7 Signs You Have Too Much Stuff

We all know (at least in our minds, if not our emotions) that those aspirational minimalist photos on Pinterest or TikTok aren't real.  They're spiffed up and styled for the photo shoot, and if you try to actually live that way you're going to be defeated.  After all, you're alive, which means that things are always in flux, entering and leaving your home.  It's important to let go of impossible standards.

But that doesn't mean you should let go of your desire for reasonably ordered rooms.  Accepting that there will sometimes be game pieces and snack plates on the coffee table, or that the laundry baskets will never stay empty for long, is a simple case of facing reality.  Giving up on a level of order that makes you happy is something else.

sewing project

Clutter clues

How can you tell the difference?  Is disorder caused by the fact that people actually live in your house, or by an underlying clutter problem?  Is it clutter, or is it simply life?  Here are the signs that your mess might be caused by too much stuff.

1.  Items are stored in places that don't make sense.

When items are stored in unusual spaces, it might mean that you own too much.  For example, platters and vases stored in the linen closet might indicate that you need to pare down your collections of serveware and flower containers.

2.  There are piles of paper on counters and tables.

Staying on top of paper clutter is a challenge for everyone, but if you can never seem to keep your surfaces clear, you need to improve your paper-handling systems.

  • Become more decisive about recycling junk mail before you set it down.
  • Add events to the family calendar immediately so you can toss paper reminders.
  • Sign permission slips and other school papers pronto, and help your child designate a "return" pocket in her backpack so the papers aren't "lost."
  • Pay bills as soon as they arrive, or keep an "action" basket on your desk which you deal with every payday.

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3.  Your clothes are always wrinkled.

This applies to things that hang in your closet as well as things you keep in drawers.  Clothing that's packed too tightly will either need more ironing or leave you looking rumpled.  It's probably time to thin your collection so items aren't squashed together.

4.  You know you have something, but can't find it.

This happens to all of us sometimes.  But if it's a regular feature of your life, one of two things (or both!) may be going on.

  • You haven't mastered the habit of putting things away after you've finished using them.
  • You have too much stuff to create permanent homes for all of your things.

5.  You procrastinate.

This could range from sewing on a button to doing your taxes.  If it's hard to gather the tools or find space to accomplish a task, it could mean you have a clutter problem.

6.  You have to play Jenga when you get things out or put them away.

Jenga game
If taking out a baking sheet requires removing the five things stacked on top of it, you're going to spend a lot of frustrating time in your kitchen.  If putting away clean towels means you have to remove stacks of other towels so the clean ones can go in behind, you're going to get very tired of emptying the cupboard every week.  And the likelihood that other family members are willing to play with your organizing system is very low, so drawers and closets are always going to be a mess.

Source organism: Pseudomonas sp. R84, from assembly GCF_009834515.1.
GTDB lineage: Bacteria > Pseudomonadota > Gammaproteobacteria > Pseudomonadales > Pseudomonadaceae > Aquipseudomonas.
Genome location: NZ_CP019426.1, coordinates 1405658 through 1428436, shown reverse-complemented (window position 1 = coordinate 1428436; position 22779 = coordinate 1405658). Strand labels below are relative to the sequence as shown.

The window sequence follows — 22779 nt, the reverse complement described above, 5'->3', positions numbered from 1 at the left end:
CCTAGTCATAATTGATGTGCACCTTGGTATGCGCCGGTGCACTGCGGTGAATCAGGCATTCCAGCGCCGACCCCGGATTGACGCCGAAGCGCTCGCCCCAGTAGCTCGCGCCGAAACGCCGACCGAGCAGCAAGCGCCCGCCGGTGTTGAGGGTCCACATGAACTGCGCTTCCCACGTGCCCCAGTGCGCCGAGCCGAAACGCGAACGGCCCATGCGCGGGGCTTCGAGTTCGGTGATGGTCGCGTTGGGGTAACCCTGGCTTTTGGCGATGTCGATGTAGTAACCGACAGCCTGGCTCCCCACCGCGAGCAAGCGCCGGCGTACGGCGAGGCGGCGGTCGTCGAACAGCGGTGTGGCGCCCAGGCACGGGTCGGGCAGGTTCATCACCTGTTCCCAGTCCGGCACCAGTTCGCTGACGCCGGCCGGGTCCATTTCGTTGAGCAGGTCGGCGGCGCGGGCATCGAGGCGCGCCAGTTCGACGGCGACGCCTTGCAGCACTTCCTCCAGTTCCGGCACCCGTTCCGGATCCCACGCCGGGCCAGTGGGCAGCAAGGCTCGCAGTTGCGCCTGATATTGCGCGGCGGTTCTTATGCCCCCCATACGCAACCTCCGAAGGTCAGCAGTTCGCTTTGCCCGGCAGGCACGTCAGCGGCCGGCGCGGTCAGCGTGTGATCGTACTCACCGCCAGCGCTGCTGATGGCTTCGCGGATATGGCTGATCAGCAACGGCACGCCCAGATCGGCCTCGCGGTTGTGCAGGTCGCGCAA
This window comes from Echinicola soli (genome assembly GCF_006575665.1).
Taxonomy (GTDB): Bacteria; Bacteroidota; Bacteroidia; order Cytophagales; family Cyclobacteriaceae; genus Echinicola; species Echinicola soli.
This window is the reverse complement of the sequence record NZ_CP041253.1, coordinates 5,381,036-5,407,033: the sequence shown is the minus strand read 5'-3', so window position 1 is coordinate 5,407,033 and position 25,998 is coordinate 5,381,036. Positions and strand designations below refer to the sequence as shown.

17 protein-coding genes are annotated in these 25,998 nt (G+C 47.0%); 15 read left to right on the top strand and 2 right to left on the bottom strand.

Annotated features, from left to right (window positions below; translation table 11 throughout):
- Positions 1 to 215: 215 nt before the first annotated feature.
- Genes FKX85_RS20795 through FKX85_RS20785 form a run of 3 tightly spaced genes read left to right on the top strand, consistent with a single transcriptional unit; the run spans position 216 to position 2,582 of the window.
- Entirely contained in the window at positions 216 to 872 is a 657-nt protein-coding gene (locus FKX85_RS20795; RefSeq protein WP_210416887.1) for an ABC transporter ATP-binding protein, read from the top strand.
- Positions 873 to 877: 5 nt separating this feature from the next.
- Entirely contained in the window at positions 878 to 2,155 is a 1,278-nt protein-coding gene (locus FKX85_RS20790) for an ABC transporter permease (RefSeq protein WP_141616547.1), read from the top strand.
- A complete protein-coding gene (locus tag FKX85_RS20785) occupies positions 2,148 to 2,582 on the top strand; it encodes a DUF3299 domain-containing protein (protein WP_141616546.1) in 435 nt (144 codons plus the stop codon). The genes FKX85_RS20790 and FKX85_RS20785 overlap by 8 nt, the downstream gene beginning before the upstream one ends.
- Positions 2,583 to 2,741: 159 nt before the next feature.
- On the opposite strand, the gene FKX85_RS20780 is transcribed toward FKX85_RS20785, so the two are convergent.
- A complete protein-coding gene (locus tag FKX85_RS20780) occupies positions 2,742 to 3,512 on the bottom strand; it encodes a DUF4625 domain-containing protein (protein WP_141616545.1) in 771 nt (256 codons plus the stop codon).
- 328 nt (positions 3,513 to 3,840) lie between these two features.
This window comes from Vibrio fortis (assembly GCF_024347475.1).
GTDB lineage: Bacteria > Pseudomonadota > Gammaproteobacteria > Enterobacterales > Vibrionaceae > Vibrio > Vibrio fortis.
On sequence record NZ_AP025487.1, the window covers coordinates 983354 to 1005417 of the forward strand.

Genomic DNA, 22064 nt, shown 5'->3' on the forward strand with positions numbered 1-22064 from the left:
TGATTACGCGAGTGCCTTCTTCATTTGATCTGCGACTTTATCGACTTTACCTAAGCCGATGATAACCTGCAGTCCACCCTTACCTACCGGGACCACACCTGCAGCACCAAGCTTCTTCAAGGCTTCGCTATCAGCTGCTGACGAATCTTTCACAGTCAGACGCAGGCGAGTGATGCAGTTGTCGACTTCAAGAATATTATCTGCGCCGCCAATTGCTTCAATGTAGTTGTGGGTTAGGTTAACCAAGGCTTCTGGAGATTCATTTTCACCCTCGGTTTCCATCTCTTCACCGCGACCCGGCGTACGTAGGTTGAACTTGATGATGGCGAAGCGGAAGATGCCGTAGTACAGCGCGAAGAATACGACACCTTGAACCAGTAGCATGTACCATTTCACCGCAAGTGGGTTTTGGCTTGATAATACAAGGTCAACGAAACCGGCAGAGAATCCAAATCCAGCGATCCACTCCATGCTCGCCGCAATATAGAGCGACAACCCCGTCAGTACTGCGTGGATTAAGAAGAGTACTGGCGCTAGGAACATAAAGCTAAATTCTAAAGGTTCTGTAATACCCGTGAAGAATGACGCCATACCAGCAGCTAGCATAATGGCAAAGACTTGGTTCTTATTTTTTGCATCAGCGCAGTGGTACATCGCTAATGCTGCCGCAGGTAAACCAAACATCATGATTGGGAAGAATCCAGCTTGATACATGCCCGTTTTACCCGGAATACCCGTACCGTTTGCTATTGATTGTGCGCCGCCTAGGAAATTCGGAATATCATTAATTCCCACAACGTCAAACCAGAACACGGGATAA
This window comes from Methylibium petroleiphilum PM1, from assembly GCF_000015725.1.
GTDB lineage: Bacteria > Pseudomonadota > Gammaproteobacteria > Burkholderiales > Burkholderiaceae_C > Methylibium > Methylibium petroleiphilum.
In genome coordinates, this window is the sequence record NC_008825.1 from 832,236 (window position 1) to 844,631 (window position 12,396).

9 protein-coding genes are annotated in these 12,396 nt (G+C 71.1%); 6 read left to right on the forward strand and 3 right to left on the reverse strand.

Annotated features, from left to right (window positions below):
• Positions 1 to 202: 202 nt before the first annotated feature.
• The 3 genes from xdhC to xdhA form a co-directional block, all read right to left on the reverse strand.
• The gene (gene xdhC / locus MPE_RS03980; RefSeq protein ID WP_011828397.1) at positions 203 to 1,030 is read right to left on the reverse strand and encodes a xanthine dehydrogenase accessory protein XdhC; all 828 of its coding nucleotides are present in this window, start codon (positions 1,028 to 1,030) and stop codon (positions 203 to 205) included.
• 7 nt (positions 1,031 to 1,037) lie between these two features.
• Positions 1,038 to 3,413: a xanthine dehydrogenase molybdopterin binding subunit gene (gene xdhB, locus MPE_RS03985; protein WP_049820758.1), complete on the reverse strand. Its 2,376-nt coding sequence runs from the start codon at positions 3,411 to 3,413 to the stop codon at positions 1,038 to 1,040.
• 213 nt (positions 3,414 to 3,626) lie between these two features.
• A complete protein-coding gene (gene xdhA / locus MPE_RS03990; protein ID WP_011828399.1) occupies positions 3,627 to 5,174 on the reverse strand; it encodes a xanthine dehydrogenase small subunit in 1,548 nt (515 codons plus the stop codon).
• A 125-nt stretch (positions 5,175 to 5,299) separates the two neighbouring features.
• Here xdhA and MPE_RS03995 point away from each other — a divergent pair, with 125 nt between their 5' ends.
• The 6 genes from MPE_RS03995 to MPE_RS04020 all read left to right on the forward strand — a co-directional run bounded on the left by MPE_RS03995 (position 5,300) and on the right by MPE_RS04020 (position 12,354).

Consider decluttering kitchen items so you have just what you truly need and use.  Perhaps you need only two sets of towels per person, instead of the six sets you currently keep.  Maybe toys, games, grooming products, or other possessions need to be pared down so the favorite, go-to items aren't hidden beneath or behind unused things.

I realize this can be challenging for people with limited storage space, but you owe it to yourself to learn what you value more – the extra possessions or constant easy access to everything you need.

7.  You get defensive or make excuses about your stuff.

If you live in a 300-square-foot tiny home and are currently sewing yourself a skirt, you probably have stuff related to that project filling at least one table.  There's no way around it.  But you'll finish the skirt, and the sewing machine and tools will be returned to their designated spot.  You won't have a huge fabric stash, because you buy what you need when you need it.

But if you have the typical American home of 2,000+ square feet plus a garage and a yard with a storage shed, the typical American family of 3 people, and you still "don't have enough storage space" and can't park your vehicle(s) in the garage, it's a fair bet you have too much stuff and/or too many vehicles.  If you have piles of stuff on counters and tables, and every drawer and closet is filled to capacity, and especially if you're also renting off-site storage space, you may not only have too much stuff, but also a shopping problem.

If you don't mind the clutter, that's your choice.  But if you feel stressed and frustrated at home, burdened and buried, or are struggling with debt, decluttering can bring freedom and peace.

My latest project is my new six-book series, Minimalist Basics, available on Amazon.  This series is about much more than tidying up.  It explores life with less clutter, busyness, debt, and stress, and arms you with practical strategies to help you identify and make room for the people, activities, and belongings that really matter to you.  

From a pocket-size decluttering guide, to books that help you explore the whys and hows of a minimalist life, to a look at how consumerism distracts us from meaning and joy and how minimalism helps us find it, Minimalist Basics has it all.  This series is the best I have to offer, created just for you.


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